Call the Police if You See One of These Outside Your House in South Carolina!

South Carolina, with its beautiful beaches, charming historic districts, and friendly communities, offers a desirable place to live. However, like any other state, vigilance is key to maintaining a safe environment. While not every unusual sight necessitates a call to the police, certain situations demand immediate attention to deter potential crimes and ensure the safety of yourself and your neighbors. This blog post will explore some red flags that warrant calling the police in South Carolina, providing you with the knowledge to make informed decisions and contribute to a safer neighborhood.

Unfamiliar Vehicles Loitering

Unfamiliar vehicles parked outside your house for extended periods can be a significant cause for concern. Statistics from the FBI reveal that a staggering 60% of burglaries involve some level of pre-planning, often marked by unusual vehicles casing neighborhoods Here’s what to watch out for:

  • Vehicles parked for extended periods: A car parked outside your house for an unreasonable amount of time, especially when there’s no apparent activity (like waiting for someone), could be a sign of someone scouting the area.
  • Multiple occupants acting suspiciously: If a vehicle has multiple occupants who seem to be taking turns getting out and peering around the neighborhood, it’s a red flag.
  • Vehicles with obscured plates: Be wary of vehicles with tinted or covered license plates. Legitimate visitors are unlikely to try to hide their identification.

What to Do:

  • Trust your gut: If something feels off about a vehicle, it probably is. Don’t hesitate to call the police.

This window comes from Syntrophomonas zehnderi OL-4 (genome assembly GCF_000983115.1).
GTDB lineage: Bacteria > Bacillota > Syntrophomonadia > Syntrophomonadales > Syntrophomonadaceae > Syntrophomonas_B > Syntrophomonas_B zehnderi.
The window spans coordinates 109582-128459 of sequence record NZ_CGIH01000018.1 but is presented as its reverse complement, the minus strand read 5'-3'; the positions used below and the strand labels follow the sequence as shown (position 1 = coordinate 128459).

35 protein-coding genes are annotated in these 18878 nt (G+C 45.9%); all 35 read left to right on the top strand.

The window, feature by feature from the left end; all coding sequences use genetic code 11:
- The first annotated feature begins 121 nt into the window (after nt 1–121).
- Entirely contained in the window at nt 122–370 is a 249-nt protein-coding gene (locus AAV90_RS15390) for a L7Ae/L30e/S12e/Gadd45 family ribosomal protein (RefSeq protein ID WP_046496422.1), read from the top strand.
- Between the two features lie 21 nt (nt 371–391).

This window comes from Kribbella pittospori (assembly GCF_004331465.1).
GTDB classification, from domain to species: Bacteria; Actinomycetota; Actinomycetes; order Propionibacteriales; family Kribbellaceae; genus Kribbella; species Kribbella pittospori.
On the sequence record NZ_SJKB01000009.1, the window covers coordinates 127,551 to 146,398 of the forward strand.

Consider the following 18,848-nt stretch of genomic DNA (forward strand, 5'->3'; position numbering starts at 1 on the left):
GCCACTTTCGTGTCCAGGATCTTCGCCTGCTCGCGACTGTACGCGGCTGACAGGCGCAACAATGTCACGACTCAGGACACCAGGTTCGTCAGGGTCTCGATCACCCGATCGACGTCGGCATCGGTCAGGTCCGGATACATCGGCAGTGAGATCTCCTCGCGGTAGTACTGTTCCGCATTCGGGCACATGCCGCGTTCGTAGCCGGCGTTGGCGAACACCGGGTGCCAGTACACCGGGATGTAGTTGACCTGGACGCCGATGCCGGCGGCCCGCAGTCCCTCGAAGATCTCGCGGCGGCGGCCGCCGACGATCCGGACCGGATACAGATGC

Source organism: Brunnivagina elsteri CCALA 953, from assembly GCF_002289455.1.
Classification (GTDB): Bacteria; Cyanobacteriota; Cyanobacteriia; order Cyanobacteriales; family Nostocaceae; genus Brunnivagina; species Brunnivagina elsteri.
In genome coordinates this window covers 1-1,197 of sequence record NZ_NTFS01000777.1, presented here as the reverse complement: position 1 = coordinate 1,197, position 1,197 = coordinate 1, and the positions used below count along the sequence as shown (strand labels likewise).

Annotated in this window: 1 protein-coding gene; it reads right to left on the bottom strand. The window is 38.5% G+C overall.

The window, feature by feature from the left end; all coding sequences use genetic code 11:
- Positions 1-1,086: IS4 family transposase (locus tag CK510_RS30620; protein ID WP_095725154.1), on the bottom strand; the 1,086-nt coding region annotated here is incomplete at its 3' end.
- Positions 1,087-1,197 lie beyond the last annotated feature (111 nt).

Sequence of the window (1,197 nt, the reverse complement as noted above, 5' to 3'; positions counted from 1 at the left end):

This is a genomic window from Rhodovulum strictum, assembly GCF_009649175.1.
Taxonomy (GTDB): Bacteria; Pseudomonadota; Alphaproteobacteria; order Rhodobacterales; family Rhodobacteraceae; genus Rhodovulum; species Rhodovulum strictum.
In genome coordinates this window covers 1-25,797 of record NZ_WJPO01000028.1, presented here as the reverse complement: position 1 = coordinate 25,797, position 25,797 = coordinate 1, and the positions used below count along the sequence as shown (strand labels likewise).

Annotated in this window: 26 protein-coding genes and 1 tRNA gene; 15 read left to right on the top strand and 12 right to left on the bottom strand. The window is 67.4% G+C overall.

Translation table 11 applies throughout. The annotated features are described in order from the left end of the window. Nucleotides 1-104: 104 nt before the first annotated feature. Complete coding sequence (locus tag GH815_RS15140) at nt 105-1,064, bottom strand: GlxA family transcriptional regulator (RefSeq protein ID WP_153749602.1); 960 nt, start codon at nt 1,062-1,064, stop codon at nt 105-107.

• Gather details: If possible, note down the vehicle’s make, model, color, and license plate number. Descriptions of the occupants can also be helpful.
  • Don’t confront: Do not approach the vehicle or its occupants. Your safety is paramount.
  • Report: Call the police and report the suspicious activity.


Let’s say you live in a quiet Charleston suburb. You notice a beat-up van parked across the street for over an hour. Two individuals take turns getting out, walking around the block slowly, and peering into windows. This scenario warrants a call to the police. Provide a detailed description of the van, occupants (if possible), and their behavior.

More News:  GBI seeks to solve cold case of 1988 murder of man in Milledgeville

Unmarked Delivery Vehicles

The rise of online shopping has led to a surge in delivery services. While marked delivery trucks are a common sight, unmarked vehicles claiming to make deliveries should raise a red flag. Here’s why:

  • Legitimate delivery companies typically have branded vehicles and uniformed personnel. An unmarked van with someone acting suspiciously might be involved in package thefts or other criminal activities.
  • Porch pirates: These individuals target packages left on doorsteps. Unmarked vans could be used to steal packages before homeowners even realize they’ve arrived.

What to Do:

  • Be cautious of unmarked vehicles: If an unmarked van pulls up to your house claiming to make a delivery you weren’t expecting, don’t open the door.
  • Verify the delivery: Ask for identification and contact the delivery company directly to confirm the legitimacy of the delivery. Most companies allow you to track packages online.
  • Install a security camera: A doorbell camera can deter porch pirates and provide valuable footage if a theft occurs.


Imagine you live in a busy Greenville neighborhood. You hear a knock on the door and see an unmarked van parked outside. A person claims to have a delivery for you, but you weren’t expecting anything. Don’t answer the door. Instead, ask for identification and contact the delivery company to verify. If they seem hesitant or can’t provide verification, call the police.

Individuals Checking Doors and Windows

One of the most blatant indicators of potential burglary is someone checking the security of your doors and windows. Here’s what to look out for:

  • People trying to jiggle doorknobs or peek through windows: This behavior suggests they’re looking for easy entry points.
  • Individuals casing the house: If someone walks around your property suspiciously, taking note of entry points and security measures (cameras, alarms), it’s a red flag.